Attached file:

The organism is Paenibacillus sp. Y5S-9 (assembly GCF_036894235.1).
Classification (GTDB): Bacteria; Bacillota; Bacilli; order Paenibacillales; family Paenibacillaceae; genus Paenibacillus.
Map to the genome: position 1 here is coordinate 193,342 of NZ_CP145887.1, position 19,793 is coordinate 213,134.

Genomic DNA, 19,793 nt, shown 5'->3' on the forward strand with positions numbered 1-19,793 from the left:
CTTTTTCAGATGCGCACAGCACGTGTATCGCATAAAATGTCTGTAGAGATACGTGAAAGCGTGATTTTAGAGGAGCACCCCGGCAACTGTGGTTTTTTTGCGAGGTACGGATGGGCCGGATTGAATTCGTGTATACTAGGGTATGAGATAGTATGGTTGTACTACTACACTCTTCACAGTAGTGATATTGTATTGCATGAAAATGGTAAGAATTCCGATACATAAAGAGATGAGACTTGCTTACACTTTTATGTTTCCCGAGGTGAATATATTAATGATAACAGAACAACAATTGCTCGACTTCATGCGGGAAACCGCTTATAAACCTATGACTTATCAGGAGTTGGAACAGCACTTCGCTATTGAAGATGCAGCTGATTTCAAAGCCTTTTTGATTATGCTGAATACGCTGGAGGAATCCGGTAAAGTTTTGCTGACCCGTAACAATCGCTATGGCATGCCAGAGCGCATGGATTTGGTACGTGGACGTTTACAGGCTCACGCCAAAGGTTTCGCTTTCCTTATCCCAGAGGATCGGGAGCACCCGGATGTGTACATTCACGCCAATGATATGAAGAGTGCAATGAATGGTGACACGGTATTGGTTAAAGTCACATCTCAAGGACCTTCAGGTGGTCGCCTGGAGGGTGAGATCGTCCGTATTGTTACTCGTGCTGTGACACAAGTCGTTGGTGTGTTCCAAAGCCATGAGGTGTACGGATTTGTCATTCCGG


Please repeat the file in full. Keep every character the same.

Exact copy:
The organism is Paenibacillus sp. Y5S-9 (assembly GCF_036894235.1).
Classification (GTDB): Bacteria; Bacillota; Bacilli; order Paenibacillales; family Paenibacillaceae; genus Paenibacillus.
Map to the genome: position 1 here is coordinate 193,342 of NZ_CP145887.1, position 19,793 is coordinate 213,134.

Genomic DNA, 19,793 nt, shown 5'->3' on the forward strand with positions numbered 1-19,793 from the left:
CTTTTTCAGATGCGCACAGCACGTGTATCGCATAAAATGTCTGTAGAGATACGTGAAAGCGTGATTTTAGAGGAGCACCCCGGCAACTGTGGTTTTTTTGCGAGGTACGGATGGGCCGGATTGAATTCGTGTATACTAGGGTATGAGATAGTATGGTTGTACTACTACACTCTTCACAGTAGTGATATTGTATTGCATGAAAATGGTAAGAATTCCGATACATAAAGAGATGAGACTTGCTTACACTTTTATGTTTCCCGAGGTGAATATATTAATGATAACAGAACAACAATTGCTCGACTTCATGCGGGAAACCGCTTATAAACCTATGACTTATCAGGAGTTGGAACAGCACTTCGCTATTGAAGATGCAGCTGATTTCAAAGCCTTTTTGATTATGCTGAATACGCTGGAGGAATCCGGTAAAGTTTTGCTGACCCGTAACAATCGCTATGGCATGCCAGAGCGCATGGATTTGGTACGTGGACGTTTACAGGCTCACGCCAAAGGTTTCGCTTTCCTTATCCCAGAGGATCGGGAGCACCCGGATGTGTACATTCACGCCAATGATATGAAGAGTGCAATGAATGGTGACACGGTATTGGTTAAAGTCACATCTCAAGGACCTTCAGGTGGTCGCCTGGAGGGTGAGATCGTCCGTATTGTTACTCGTGCTGTGACACAAGTCGTTGGTGTGTTCCAAAGCCATGAGGTGTACGGATTTGTCATTCCGG